Doctors Perform World’s First Trachea Transplant To Give New Lease Of Life To 56-Year-Old Woman

Doctors Perform World’s First Trachea Transplant To Give New Lease Of Life To 56-Year-Old Woman

Sonia Sein had struggled to breathe for years and feared she would suffocate in her sleep, but with the first-ever transplant of human trachea she was now doing well enough and in high spirits, CNN reported. After the transplant at Mount Sinai in New York she said she wanted to dance around with her grandchildren.

Doctors Perform World’s First Trachea Transplant To Give New Lease Of Life To 56-Year-Old Woman

Sein said for her it felt like right after she could breathe. She added when she took that first breath it was heaven. Sein underwent the surgery in January.

Doctors Perform World’s First Trachea Transplant To Give New Lease Of Life To 56-Year-Old Woman

A bad asthma attack in 20014 damaged the former social worker’s trachea following which, the 56-year-old had to go on a ventilator.

Sein had multiple surgeries to correct the problem, but that only aggravated the damage to her airway. She was able to breathe through a hole in her neck following a tracheostomy. She had a long tube running down to her lungs.

According to the Bronx resident who spoke to CNN, she thought her breathing was less productive. She added it took a lot out of her to breathe.

The windpipe or trachea is the tube connecting the larynx to the lungs and was essential for breathing, speaking, and normal lung function, Mount Sinai said in a news release.

It was far more complex than it sounded and for decades, medical experts thought transplants would not be possible, according to Dr. Eric Genden, the surgeon who headed transplant team at Mount Sinai.

Genden had spent 30 years researching long-segment tracheal transplants, a quest he had pursued since his medical school days.

He told CNN that even as a student, it struck him as odd that while kidneys, livers and even hearts, could be transplanted, there was no way of transplanting the trachea.

He added the greatest challenge was figuring out a way to supply blood to the donor trachea due to the complex structure of the organ that had tiny blood vessels.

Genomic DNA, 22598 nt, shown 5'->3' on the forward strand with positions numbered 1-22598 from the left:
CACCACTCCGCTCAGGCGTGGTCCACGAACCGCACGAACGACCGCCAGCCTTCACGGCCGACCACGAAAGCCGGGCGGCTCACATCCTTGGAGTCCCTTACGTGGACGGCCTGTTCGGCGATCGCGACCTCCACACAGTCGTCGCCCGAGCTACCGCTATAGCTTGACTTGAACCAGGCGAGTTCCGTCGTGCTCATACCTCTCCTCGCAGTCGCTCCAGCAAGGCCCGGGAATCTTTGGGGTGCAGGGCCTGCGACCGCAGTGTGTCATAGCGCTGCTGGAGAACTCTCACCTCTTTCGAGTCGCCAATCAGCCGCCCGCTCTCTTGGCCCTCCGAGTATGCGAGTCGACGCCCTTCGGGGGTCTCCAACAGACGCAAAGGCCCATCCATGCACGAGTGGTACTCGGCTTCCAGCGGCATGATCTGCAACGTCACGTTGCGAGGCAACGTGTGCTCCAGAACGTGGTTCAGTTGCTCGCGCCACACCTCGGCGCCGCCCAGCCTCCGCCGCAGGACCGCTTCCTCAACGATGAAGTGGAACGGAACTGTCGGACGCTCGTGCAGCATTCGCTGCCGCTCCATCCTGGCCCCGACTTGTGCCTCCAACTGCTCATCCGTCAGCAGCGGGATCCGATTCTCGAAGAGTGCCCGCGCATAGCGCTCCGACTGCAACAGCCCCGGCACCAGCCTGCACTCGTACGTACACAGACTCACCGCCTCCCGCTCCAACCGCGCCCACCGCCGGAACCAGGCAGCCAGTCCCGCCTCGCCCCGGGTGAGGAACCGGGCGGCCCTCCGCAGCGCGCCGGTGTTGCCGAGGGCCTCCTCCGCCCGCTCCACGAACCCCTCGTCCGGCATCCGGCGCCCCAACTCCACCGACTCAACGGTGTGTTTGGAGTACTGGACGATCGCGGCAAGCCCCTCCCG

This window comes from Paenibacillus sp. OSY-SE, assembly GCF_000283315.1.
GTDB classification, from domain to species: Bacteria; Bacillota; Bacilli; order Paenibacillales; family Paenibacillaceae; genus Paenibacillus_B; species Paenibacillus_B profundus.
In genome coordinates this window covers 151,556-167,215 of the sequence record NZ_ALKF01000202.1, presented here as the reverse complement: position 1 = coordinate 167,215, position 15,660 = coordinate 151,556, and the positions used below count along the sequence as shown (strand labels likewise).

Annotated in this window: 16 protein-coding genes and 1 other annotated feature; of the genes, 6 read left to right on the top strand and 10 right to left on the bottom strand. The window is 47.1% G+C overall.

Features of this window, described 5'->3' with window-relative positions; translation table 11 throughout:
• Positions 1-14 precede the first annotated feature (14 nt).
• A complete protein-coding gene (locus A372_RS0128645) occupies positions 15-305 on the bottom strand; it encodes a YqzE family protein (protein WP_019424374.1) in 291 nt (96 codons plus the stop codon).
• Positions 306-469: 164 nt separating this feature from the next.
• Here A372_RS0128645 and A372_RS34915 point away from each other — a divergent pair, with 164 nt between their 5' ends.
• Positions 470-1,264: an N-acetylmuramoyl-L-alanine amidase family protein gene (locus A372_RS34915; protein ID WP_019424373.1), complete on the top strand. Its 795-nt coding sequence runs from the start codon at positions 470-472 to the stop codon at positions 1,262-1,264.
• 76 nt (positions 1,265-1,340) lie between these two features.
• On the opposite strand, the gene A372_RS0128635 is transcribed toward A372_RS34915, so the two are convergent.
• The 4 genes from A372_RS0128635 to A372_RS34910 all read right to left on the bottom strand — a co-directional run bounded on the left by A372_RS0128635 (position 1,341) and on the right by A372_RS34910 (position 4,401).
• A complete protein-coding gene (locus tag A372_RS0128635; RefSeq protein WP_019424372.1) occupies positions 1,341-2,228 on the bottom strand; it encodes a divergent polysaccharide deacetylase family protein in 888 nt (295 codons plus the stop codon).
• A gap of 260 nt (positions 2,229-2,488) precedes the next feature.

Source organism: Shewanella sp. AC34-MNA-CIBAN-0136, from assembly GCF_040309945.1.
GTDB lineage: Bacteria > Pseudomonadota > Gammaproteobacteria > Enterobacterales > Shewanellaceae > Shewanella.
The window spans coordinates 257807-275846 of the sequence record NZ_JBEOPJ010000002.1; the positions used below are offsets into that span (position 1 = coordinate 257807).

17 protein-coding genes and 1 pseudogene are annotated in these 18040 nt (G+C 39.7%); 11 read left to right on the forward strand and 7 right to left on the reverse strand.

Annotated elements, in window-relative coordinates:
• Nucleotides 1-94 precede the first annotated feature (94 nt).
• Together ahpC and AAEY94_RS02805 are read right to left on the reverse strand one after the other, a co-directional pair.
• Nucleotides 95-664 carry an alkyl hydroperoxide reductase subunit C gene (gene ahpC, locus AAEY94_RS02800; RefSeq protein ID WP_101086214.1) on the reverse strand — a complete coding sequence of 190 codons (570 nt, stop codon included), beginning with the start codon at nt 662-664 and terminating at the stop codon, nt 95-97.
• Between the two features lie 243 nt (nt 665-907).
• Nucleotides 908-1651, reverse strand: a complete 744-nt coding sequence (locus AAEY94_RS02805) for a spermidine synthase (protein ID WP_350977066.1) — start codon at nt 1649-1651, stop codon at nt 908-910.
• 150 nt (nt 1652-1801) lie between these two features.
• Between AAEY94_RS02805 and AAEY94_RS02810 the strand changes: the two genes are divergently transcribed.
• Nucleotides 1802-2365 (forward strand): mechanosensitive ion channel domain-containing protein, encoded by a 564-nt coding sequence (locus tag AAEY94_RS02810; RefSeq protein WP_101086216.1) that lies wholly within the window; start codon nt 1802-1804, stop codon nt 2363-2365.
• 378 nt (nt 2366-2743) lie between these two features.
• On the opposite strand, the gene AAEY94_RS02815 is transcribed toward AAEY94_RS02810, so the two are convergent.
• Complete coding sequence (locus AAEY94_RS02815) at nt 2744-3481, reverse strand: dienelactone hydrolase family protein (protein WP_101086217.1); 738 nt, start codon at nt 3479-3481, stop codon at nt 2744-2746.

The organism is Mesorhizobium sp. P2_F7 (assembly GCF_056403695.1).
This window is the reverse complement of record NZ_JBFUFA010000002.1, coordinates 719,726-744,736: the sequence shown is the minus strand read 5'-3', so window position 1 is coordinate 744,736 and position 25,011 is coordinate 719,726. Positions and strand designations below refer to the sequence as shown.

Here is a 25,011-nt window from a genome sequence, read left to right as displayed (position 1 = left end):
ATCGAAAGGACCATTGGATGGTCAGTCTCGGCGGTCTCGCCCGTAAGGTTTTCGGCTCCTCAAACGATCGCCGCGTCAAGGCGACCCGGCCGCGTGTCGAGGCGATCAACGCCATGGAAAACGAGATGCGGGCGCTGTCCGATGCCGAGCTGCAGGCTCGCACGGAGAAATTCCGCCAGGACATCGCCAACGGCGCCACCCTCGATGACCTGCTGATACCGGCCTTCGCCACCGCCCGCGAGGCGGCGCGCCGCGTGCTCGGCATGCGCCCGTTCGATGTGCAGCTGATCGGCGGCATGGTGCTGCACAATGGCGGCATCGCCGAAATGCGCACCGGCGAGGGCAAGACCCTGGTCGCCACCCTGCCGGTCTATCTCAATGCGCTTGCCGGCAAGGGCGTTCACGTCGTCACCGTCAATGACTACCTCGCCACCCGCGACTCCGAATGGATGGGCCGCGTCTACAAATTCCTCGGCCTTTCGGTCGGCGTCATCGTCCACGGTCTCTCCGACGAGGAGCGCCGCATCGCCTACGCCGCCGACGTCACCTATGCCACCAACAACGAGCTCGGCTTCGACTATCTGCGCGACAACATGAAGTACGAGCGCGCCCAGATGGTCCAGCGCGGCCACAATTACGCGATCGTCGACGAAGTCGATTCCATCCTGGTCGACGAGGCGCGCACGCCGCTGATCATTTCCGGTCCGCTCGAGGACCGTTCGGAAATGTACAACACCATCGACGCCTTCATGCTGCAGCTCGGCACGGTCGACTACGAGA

In his research, Genden found that larger blood vessels measuring the size of a spaghetti strand in the esophagus and thyroid gland could provide the donor trachea with blood flow.

The surgery lasted 18 hours and involved 50 specialists, including nurses, surgeons, airways specialists, anesthesiologists, and residents.

According to Genden they were closely monitoring Sein and she had not shown any signs of rejecting the donor trachea.

Genden said she was actually doing very well and better than what the team had thought she would. He added, what was really interesting was that her cells were growing into the donor trachea and the donor trachea was slowly becoming her own.

According  to commentators, that meant the team could later be able to reduce the medication needed for suppression of her immune response to prevent rejection. 

Genden added, Sein could now breathe and eat normally after the transplant. The port in her throat, could allow doctors to insert a probe to monitor the transplant, but  according to Genden the hole  would be closed in a few weeks.

Sein said that she had tried to stay active before the transplant, but it was difficult as she needed to suction and clean her breathing tube to ensure that it did not get clogged. Though at night she used a ventilator while sleeping, she feared she could choke to death on a clog.

She started researching trachea transplants after doctors treating her earlier said they could do nothing more for her.

She was angry so she started researching, as she thought trachea transplant should be possible as there was a transplant for everything else. And that was how she found Dr. Genden she said.

She said she had even considered getting admitted into a hospice if transplant was not an option and had also drawn  up the paperwork in 2015.